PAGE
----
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  #16  
Old 10-06-2002, 12:14 AM
EricSilver's Avatar
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Location: Fairfax, VA
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OK. I have the cables... but no box. And I can't begin to imagine why someone would have removed it.

I stripped away some of the insulation to expose the wiring. One is pink with black stripe and the other a light green with a black stripe. I presume each would have connected to opposite ends of the missing box.

After switching the A/C on to high, I touched the wires together and got a very faint spark, which was only visible because it is dark outside. This would indicate a weak circuit is being completed in the blower motor circuit, but not carrying nearly enough current to turn the motor. I assume -- and hope -- this is because the brushes are worn.

Over the past year or two, the motor has become progressively weaker, and I supose I will need to have a look. There was an excellent pictoral how-to guide posted here at one time, but it seems to be gone.

Thanks everyone for your help.
__________________
2001 E430 4matic
122,xxx miles
Black/Charcoal Interior

------------------------------------
Gone but not Forgotten:
1995 E320, 252,xxx miles, Black/Grey
1989 260E, 223,00 miles, Black/Black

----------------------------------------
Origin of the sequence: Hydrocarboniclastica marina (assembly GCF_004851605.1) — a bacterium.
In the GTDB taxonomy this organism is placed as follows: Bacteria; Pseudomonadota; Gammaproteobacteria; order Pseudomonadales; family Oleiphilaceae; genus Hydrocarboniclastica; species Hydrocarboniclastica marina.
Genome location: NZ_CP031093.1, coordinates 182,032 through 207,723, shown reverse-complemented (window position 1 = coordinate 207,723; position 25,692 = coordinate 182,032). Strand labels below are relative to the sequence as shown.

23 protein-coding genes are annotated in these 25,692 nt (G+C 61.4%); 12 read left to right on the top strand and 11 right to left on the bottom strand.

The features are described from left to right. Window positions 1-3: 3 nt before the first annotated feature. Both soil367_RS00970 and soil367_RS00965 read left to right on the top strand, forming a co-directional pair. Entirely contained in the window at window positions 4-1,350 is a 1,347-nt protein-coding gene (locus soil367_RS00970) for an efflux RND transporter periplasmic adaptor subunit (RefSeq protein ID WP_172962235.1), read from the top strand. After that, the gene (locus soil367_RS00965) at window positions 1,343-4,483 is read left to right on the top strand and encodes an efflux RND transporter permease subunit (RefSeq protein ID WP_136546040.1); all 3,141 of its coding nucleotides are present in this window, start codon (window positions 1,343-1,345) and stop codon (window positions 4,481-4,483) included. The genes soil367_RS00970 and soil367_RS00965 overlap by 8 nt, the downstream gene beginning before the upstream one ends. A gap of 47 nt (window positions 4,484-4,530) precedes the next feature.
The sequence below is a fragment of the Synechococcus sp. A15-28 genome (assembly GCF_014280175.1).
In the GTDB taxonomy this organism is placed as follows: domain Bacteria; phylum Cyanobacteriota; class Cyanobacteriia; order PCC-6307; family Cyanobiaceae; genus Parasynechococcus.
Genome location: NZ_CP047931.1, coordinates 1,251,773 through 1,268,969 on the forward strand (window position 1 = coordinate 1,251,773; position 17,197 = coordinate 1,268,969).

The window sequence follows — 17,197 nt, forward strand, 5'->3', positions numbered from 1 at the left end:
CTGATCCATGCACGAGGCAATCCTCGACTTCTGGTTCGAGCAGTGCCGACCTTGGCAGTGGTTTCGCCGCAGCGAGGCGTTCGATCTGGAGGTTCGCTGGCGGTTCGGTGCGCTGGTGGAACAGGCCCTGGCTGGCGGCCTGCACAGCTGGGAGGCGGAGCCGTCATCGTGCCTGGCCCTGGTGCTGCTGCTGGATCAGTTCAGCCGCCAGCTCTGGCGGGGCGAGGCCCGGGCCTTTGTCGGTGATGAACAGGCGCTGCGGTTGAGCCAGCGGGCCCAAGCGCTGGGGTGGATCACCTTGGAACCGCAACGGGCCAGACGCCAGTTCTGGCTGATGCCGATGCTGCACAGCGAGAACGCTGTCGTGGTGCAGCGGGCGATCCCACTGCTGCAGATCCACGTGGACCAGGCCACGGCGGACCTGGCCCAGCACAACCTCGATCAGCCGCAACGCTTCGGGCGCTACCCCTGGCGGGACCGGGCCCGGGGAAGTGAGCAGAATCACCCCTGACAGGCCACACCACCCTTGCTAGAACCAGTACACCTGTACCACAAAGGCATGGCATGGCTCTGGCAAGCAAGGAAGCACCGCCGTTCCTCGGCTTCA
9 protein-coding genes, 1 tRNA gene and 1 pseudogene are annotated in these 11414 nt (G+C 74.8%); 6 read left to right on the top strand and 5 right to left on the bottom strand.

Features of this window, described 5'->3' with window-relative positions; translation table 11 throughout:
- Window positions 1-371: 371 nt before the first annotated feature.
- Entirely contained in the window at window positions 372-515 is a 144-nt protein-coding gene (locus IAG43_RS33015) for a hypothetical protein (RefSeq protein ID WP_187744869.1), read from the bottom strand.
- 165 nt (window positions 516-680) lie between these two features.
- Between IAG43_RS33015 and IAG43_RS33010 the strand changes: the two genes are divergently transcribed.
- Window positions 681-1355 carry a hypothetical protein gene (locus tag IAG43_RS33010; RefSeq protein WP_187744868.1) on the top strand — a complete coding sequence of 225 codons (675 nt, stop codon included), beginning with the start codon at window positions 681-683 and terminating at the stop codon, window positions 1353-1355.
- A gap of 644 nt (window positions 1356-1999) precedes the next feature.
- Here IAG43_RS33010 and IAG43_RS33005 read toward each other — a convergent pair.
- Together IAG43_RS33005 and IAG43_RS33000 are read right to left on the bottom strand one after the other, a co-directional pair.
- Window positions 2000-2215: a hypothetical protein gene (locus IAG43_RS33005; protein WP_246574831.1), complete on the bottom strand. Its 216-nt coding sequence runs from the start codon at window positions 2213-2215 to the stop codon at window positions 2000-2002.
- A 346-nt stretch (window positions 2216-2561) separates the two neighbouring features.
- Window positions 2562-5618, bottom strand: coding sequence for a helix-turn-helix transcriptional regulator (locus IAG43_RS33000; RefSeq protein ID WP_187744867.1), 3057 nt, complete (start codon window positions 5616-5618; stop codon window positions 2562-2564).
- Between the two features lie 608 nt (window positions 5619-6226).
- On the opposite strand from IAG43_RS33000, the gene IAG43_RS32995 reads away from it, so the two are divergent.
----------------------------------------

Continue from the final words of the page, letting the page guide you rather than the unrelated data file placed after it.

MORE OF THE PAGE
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  #17  
Old 10-06-2002, 12:17 AM
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Eric,

My first guess is a bad blower motor. I have never worked on one so I don't know where to get at it.

I did do one on a 123, under the dash on the passenger side. It was rather easy. With a 124 body I don't know.

I will do a search also .... I will post the link if I find it.

Jeff
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'03 E320 Wagon-Sold
'95 E320 Wagon-Went to Ex
'93 190E 2.6-Wrecked
'91 300E-Went to Ex
'65 911 Coupe (#302580)
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  #18  
Old 10-06-2002, 12:23 AM
EricSilver's Avatar
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Jeff, thanks.

The guy who posted it had a web site called "The Poor Man's Mercedes Newsletter." He really broke it down step-by-step and made it seem quite simple.
__________________
2001 E430 4matic
122,xxx miles
Black/Charcoal Interior

------------------------------------
Gone but not Forgotten:
1995 E320, 252,xxx miles, Black/Grey
1989 260E, 223,00 miles, Black/Black
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  #19